nep-bec New Economics Papers
on Business Economics
Issue of 2007‒02‒03
fifteen papers chosen by
Christian Calmes
Universite du Quebec en Outaouais

  1. Corporate Social Responsibility and Managerial Entrenchment By Giovanni Cespa; Giacinta Cestone
  2. Aggregate Shocks or Aggregate Information? Costly Information and Business Cycle Comovement By Laura Veldkamp; Justin Wolfers
  3. Horizontal Merger Antitrust Enforcement: Some Historical Perspectives, Some Current Observations By Lawrence White
  4. A Model of Reciprocal Fairness: Application to the Labour Contract By Stéphane Mahuteau
  5. Knowing What Others Know: Coordination Motives in Information Acquisition By Laura Veldkamp; Christian Hellwig
  6. Growth and Welfare Effects of Stabilizing Innovation Cycles By Marta Aloi; Laurence Lasselle
  7. Fannie Mae, Freddie Mac, and Housing: Good Intentions Gone Awry By Lawrence White
  8. Are Sunk Costs A Barrier To Entry? By Luis M.B. Cabral; Thomas Ross
  9. The Value of Moderate Obsession: Insights from a New Model of Organizational Search By Gino Cattani; Alex Dorsch; Sidney G. Winter
  10. Different Weighting Methods in Business Tendency Survey Indicators in Swiss Manufacturing Industry By Richard Etter; Eva Köberl
  11. Firms’ Strategies for Knowledge and Technology Transfer with Public Research Organisations and Their Impact on Firms’ Performance : An Empirical Analysis Based on Firm-level Data By Spyros Arvanitis; Martin Woerter
  12. Innovation and Labour Productivity in the Swiss Manufacturing Sector: An Analysis Based on Firm Panel Data By Spyros Arvanitis
  13. The Residential Real Estate Brokerage Industry: What Would More Vigorous Competition Look Like? By Lawrence J. White
  14. The "Catching up" Process of Manufacturing in East Asia By Hiratsuka, Daisuke
  15. Productivity Growth in Service Industries – Has 'Baumol's Disease' Really Been Cured? By Jochen Hartwig

  1. By: Giovanni Cespa (University of Salerno, CSEF and CEPR); Giacinta Cestone (University of Salerno, CSEF and CEPR)
    Abstract: When stakeholder protection is left to the voluntary initiative of managers, relations with social activists may become an effective entrenchment strategy for inefficient CEOs. We thus argue that managerial turnover and firm value are increased when explicit stakeholder protection is introduced so as to deprive incumbent CEOs of activists’ support. This finding provides a rationale for the emergence of specialized institutions (social auditors and ethic indexes) that help firms commit to stakeholder protection even in case of managerial replacement. Our theory also explains a recent trend whereby social activist organizations and institutional shareholders are showing a growing support for each others’ agenda
    Keywords: Corporate Governance, Corporate Social Responsibility, Managerial Entrenchment, Social Activism, Stakeholders
    JEL: G34 G38
    Date: 2007–01–01
  2. By: Laura Veldkamp; Justin Wolfers
    Date: 2006
  3. By: Lawrence White
    Date: 2006
  4. By: Stéphane Mahuteau (Department of Economics, Macquarie University)
    Abstract: We investigate to what extent reciprocity, exhibited by employers and employees, lead to stable gift exchange practices in the labour contract, giving rise to non-compensating wage differentials among industries and firms. We use the concept of Sequential Reciprocity Equilibrium (Dufwenberg and Kirchsteiger 1998, 2004) to incorporate players’ preferences for reciprocity in their utility function. We show that successful gift exchange practices may arise if both players actually care for reciprocity. We test the predictions of the model using a matched employer-employee French dataset. Our results show that French employers and employees’ decisions are influenced by reciprocity concerns.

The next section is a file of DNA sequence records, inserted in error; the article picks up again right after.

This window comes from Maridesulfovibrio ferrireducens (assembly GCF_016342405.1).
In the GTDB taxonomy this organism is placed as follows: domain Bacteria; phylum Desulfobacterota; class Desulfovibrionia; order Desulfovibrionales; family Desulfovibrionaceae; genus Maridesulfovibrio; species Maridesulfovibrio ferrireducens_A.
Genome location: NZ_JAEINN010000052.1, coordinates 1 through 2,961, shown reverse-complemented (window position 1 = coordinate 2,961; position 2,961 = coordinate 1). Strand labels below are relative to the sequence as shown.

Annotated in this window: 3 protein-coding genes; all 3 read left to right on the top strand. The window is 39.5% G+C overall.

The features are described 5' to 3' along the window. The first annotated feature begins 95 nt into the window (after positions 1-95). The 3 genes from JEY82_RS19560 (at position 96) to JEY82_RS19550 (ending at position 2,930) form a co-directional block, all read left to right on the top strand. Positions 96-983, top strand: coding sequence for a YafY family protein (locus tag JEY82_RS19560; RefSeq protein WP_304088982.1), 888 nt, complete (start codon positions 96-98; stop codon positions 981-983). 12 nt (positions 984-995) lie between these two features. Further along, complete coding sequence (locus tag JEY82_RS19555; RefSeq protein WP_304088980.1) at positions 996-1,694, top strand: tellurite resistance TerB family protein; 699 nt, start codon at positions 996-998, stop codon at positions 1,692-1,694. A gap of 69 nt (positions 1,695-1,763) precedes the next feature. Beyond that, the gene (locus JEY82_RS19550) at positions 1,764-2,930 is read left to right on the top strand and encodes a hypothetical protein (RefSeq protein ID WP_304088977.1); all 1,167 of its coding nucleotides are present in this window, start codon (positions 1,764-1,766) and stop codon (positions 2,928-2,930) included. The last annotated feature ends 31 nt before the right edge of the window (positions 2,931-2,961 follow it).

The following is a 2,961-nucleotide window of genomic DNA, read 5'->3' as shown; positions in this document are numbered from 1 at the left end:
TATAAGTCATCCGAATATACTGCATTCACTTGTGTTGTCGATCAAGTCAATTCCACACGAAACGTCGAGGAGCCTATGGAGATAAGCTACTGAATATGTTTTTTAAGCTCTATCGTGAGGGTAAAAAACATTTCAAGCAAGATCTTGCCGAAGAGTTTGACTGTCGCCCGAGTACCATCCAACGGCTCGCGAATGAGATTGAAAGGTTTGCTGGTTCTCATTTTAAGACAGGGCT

Keywords: reciprocity, fairness, sequential game, cheap-talk, efficiency wages
    JEL: C72 J33 J41
    Date: 2006–11
  5. By: Laura Veldkamp; Christian Hellwig
    Date: 2006
  6. By: Marta Aloi; Laurence Lasselle
    Abstract: We consider a simple model of innovation where equilibrium cycles may arise and show that, whenever actual capital accumulation falls below its balanced growth path, subsidizing innovators by taxing consumers has stabilizing effects, promotes sustained growth and increases welfare. Further, if the steady state is unstable under laissez faire, the introduction of the subsidy can make the steady state stable. Such a policy has beneficial effects as it fosters output growth along the transitional adjustment path, and increases the welfare of current and future generations.
    Keywords: Growth, endogenous cycles, stabilization, innovation, subsidy, welfare.
    JEL: E62 H32 O41
    Date: 2007–01
  7. By: Lawrence White
    Date: 2006
  8. By: Luis M.B. Cabral; Thomas Ross
    Date: 2006
  9. By: Gino Cattani; Alex Dorsch; Sidney G. Winter
    Abstract: This study presents a new model of search on a “rugged landscape,” which employs modeling techniques from fractal geometry rather than the now-familiar NK modeling technique. In our simulations,firms search locally in a two-dimensional fitness landscape, choosing moves in a way that responds both to local payoff considerations and to a more global sense of opportunity represented by a firm-specific “preferred direction.” The latter concept provides a very simple device for introducing cognitive or motivational considerations into the formal account of search behavior, alongside payoff considerations. After describing the objectives and the structure of the model, we report a first experiment which explores how the ruggedness of the landscape affects the interplay of local payoff and cognitive considerations (preferred direction) in search. We show that an intermediate search strategy, combining the guidance of local search with a moderate level of non-local “obsession,” is distinctly advantageous in searching a rugged landscape. We also explore the effects of other considerations, including the objective validity of the preferred direction and the degree of dispersion of firm strategies. We conclude by noting available features of the model that are not exercised in this experiment. Given the inherent flexibility of the model, the range of questions that might potentially be explored is extremely large.
    Keywords: Rugged Landscapes; Local Search; Cognition; Obsession; Fractal Geometry
    Date: 2007–01–24
  10. By: Richard Etter (Swiss Institute for Business Cycle Research (KOF), Swiss Federal Institute of Technology Zurich (ETH)); Eva Köberl (Swiss Institute for Business Cycle Research (KOF), Swiss Federal Institute of Technology Zurich (ETH))